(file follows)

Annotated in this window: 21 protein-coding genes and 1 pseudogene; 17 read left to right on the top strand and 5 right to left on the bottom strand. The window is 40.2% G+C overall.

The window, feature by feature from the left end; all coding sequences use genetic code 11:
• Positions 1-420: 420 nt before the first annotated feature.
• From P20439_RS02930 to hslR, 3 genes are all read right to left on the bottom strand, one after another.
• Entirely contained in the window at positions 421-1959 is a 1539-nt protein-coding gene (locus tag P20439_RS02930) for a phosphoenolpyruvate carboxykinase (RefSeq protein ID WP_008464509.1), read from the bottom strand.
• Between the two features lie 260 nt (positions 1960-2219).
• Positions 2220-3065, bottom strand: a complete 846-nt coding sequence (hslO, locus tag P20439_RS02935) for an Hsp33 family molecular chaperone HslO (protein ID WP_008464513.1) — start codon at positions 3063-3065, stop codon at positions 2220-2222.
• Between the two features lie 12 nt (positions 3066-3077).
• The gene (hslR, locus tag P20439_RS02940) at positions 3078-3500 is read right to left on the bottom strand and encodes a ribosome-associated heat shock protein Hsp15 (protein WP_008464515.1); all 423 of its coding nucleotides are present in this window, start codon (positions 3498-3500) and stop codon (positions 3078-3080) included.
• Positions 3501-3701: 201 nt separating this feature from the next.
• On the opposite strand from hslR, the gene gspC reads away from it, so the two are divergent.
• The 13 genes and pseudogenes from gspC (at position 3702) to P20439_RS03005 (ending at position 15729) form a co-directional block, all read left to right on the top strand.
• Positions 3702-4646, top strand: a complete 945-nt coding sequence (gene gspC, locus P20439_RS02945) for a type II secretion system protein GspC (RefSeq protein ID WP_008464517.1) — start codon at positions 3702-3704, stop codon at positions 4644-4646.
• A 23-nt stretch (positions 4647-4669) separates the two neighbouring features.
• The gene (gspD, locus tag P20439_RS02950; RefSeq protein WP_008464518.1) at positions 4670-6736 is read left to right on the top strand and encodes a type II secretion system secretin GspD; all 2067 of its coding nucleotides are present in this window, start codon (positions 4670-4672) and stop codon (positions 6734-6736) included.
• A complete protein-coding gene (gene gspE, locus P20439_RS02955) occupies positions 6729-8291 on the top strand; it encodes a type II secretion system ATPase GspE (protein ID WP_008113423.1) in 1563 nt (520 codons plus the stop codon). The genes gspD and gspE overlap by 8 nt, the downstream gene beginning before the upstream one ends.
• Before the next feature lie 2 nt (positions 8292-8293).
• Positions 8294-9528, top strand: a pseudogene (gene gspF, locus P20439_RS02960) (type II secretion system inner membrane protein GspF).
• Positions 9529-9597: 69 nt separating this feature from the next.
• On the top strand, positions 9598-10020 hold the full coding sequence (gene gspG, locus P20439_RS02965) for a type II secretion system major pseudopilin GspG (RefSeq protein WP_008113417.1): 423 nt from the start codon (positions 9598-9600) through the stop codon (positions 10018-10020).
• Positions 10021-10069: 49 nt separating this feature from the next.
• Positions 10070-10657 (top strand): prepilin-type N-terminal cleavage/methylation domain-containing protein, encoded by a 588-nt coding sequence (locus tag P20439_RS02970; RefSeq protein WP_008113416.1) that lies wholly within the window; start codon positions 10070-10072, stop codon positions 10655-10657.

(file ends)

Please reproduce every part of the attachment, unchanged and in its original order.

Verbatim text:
Annotated in this window: 21 protein-coding genes and 1 pseudogene; 17 read left to right on the top strand and 5 right to left on the bottom strand. The window is 40.2% G+C overall.

The window, feature by feature from the left end; all coding sequences use genetic code 11:
• Positions 1-420: 420 nt before the first annotated feature.
• From P20439_RS02930 to hslR, 3 genes are all read right to left on the bottom strand, one after another.
• Entirely contained in the window at positions 421-1959 is a 1539-nt protein-coding gene (locus tag P20439_RS02930) for a phosphoenolpyruvate carboxykinase (RefSeq protein ID WP_008464509.1), read from the bottom strand.
• Between the two features lie 260 nt (positions 1960-2219).
• Positions 2220-3065, bottom strand: a complete 846-nt coding sequence (hslO, locus tag P20439_RS02935) for an Hsp33 family molecular chaperone HslO (protein ID WP_008464513.1) — start codon at positions 3063-3065, stop codon at positions 2220-2222.
• Between the two features lie 12 nt (positions 3066-3077).
• The gene (hslR, locus tag P20439_RS02940) at positions 3078-3500 is read right to left on the bottom strand and encodes a ribosome-associated heat shock protein Hsp15 (protein WP_008464515.1); all 423 of its coding nucleotides are present in this window, start codon (positions 3498-3500) and stop codon (positions 3078-3080) included.
• Positions 3501-3701: 201 nt separating this feature from the next.
• On the opposite strand from hslR, the gene gspC reads away from it, so the two are divergent.
• The 13 genes and pseudogenes from gspC (at position 3702) to P20439_RS03005 (ending at position 15729) form a co-directional block, all read left to right on the top strand.
• Positions 3702-4646, top strand: a complete 945-nt coding sequence (gene gspC, locus P20439_RS02945) for a type II secretion system protein GspC (RefSeq protein ID WP_008464517.1) — start codon at positions 3702-3704, stop codon at positions 4644-4646.
• A 23-nt stretch (positions 4647-4669) separates the two neighbouring features.
• The gene (gspD, locus tag P20439_RS02950; RefSeq protein WP_008464518.1) at positions 4670-6736 is read left to right on the top strand and encodes a type II secretion system secretin GspD; all 2067 of its coding nucleotides are present in this window, start codon (positions 4670-4672) and stop codon (positions 6734-6736) included.
• A complete protein-coding gene (gene gspE, locus P20439_RS02955) occupies positions 6729-8291 on the top strand; it encodes a type II secretion system ATPase GspE (protein ID WP_008113423.1) in 1563 nt (520 codons plus the stop codon). The genes gspD and gspE overlap by 8 nt, the downstream gene beginning before the upstream one ends.
• Before the next feature lie 2 nt (positions 8292-8293).
• Positions 8294-9528, top strand: a pseudogene (gene gspF, locus P20439_RS02960) (type II secretion system inner membrane protein GspF).
• Positions 9529-9597: 69 nt separating this feature from the next.
• On the top strand, positions 9598-10020 hold the full coding sequence (gene gspG, locus P20439_RS02965) for a type II secretion system major pseudopilin GspG (RefSeq protein WP_008113417.1): 423 nt from the start codon (positions 9598-9600) through the stop codon (positions 10018-10020).
• Positions 10021-10069: 49 nt separating this feature from the next.
• Positions 10070-10657 (top strand): prepilin-type N-terminal cleavage/methylation domain-containing protein, encoded by a 588-nt coding sequence (locus tag P20439_RS02970; RefSeq protein WP_008113416.1) that lies wholly within the window; start codon positions 10070-10072, stop codon positions 10655-10657.